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, Statex Classifications: central nervous system (cns) agent; analgesic; narcotic (opiate) agonist Pregnancy Category: B (D in long-term use or high dose) Controlled Substance: Schedule II
10 mg, 15 mg, 30 mg tablets/capsules; 15 mg, 20 mg, 30 mg, 60 mg, 100 mg, 120 mg, 200 mg controlled release tablets/capsules; 10 mg/2.5 mL, 10 mg/5 ml, 20 mg/mL, 20 mg/5 mL, 30 mg/1.5 mL, 100 mg/5 mL oral solution; 0.5 mg/mL, 1 mg/mL, 2 mg/mL, 4 mg/mL, 5 mg/mL, 8 mg/mL, 10 mg/mL, 15 mg/mL, 25 mg/mL, 50 mg/mL injection; 10 mg/mL, 15 mg/1.5 mL, 20 mg/2 mL extended-release lysosomal injection; 5 mg, 10 mg, 20 mg, 30 mg suppositories
Natural opium alkaloid with agonist activity by binding with the same receptors as endogenous opioid peptides. Narcotic agonist effects are identified with 3 types of receptors: Analgesia at supraspinal level, euphoria, respiratory depression and physical dependence; analgesia at spinal level, sedation and miosis; and dysphoric, hallucinogenic and cardiac stimulant effects.
Controls severe pain; also used as an adjunct to anesthesia.
Symptomatic relief of severe acute and chronic pain after nonnarcotic analgesics have failed and as preanesthetic medication; also used to relieve dyspnea of acute left ventricular failure and pulmonary edema and pain of MI.
Hypersensitivity to opiates; increased intracranial pressure; convulsive disorders; acute alcoholism; acute bronchial asthma, chronic pulmonary diseases, severe respiratory depression; chemical-irritant induced pulmonary edema; prostatic hypertrophy; diarrhea caused by poisoning until the toxic material has been eliminated; undiagnosed acute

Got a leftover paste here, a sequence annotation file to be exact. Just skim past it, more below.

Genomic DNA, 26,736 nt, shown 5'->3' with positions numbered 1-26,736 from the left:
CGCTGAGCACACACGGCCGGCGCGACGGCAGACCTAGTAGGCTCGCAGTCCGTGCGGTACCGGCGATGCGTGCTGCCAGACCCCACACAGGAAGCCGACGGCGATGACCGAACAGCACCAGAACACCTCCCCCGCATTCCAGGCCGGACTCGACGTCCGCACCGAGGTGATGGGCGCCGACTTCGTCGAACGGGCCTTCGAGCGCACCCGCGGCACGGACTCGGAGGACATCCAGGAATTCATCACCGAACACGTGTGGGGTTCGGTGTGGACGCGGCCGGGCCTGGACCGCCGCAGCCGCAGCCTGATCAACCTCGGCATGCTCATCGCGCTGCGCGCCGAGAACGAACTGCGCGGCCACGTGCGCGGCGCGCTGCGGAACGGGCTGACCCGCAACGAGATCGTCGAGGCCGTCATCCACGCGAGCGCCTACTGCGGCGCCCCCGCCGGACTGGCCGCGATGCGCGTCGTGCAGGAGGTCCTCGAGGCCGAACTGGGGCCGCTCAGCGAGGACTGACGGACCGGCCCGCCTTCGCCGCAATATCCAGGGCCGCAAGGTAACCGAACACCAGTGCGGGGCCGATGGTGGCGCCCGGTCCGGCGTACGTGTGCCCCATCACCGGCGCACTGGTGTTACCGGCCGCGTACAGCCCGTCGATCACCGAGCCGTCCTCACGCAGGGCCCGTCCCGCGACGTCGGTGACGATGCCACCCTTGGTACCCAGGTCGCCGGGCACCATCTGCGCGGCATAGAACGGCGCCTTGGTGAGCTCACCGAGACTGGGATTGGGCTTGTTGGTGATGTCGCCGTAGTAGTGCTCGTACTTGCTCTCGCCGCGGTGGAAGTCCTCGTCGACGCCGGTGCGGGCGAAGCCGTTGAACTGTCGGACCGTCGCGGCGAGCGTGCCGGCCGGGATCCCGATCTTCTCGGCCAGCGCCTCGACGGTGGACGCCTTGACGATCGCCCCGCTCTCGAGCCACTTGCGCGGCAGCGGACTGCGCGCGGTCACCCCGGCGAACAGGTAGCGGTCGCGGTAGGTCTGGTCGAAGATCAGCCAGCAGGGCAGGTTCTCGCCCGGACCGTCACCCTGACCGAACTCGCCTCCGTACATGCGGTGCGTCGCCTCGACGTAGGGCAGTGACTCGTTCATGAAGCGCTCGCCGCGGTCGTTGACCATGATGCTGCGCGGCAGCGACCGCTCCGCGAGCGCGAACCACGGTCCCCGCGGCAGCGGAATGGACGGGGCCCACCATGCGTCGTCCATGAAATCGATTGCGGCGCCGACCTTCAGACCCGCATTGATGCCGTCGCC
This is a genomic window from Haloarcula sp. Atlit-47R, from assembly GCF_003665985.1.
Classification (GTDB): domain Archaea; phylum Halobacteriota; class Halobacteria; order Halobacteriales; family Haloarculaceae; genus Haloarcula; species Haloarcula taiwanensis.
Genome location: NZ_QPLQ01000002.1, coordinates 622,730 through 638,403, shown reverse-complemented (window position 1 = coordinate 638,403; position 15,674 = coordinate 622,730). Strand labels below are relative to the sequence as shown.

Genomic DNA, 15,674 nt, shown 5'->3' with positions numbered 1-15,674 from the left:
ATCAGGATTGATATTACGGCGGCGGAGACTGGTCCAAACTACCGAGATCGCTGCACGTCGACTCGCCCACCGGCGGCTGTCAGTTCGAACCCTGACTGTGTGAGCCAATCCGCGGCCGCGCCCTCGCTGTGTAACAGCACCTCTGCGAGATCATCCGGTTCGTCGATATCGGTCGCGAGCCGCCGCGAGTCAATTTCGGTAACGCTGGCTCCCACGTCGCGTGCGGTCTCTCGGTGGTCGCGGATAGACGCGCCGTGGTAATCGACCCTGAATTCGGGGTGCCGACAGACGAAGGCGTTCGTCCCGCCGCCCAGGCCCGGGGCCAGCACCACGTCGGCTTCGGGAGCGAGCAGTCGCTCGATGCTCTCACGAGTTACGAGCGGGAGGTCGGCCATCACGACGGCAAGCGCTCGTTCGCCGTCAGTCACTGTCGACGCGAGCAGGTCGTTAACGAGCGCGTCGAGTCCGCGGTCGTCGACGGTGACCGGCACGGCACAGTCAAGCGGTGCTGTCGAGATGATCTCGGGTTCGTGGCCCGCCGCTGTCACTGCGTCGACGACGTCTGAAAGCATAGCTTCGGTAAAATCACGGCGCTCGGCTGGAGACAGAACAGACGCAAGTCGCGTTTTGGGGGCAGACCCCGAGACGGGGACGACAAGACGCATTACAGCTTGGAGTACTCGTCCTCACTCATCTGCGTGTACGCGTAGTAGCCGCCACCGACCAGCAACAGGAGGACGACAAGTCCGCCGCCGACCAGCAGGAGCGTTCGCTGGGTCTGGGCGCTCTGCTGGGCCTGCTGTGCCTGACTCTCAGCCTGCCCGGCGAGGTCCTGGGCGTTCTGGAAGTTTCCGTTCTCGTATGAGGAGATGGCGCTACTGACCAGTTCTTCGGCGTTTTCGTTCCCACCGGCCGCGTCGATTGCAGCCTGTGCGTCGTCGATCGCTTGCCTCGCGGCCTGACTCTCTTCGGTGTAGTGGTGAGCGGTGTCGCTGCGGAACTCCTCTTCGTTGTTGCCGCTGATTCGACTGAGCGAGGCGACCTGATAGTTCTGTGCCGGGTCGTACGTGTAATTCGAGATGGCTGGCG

abdominal conditions; following biliary tract surgery and surgical anastomosis; pancreatitis; acute ulcerative colitis; severe liver or renal insufficiency; Addison's disease; hypothyroidism; during labor for delivery of a premature infant, in premature infants; pregnancy (category B; D in long-term use or when high dose is used); lactation.
Toxic psychosis; cardiac arrhythmias, cardiovascular disease; emphysema; kyphoscoliosis; cor pulmonale; severe obesity; reduced blood volume; very old, very young, or debilitated patients; labor.
Route & Dosage
Pain Relief Adult: PO 10–30 mg q4h prn or 15–30 mg sustained release q8–12h; (Kadian) dose q12– 24h, increase dose prn for pain relief IV 2.5–15 mg q4h or 0.8–10 mg/h by continuous infusion, may increase prn to control pain or 5–10 mg given epidurally q24h Epidural (DepoDur only) 10–15 mg as single dose 30 min before surgery (max: 20 mg) IM/SC 5– 20 mg q4h PR 10–20 mg q4h prn Child: IV 0.05–0.1 mg/kg q4h or 0.025–2.6 mg/kg/h by continuous infusion IM/SC 0.1– 0.2 mg/kg q4h (max: 15 mg/dose) PO 0.2–0.5 mg/kg q4–6h; 0.3–0.6 mg/kg sustained release q12h Neonate: IV/IM/SC 0.05 mg/kg q4–8h (max: 0.1 mg/kg) or 0.01–0.02 mg/kg/h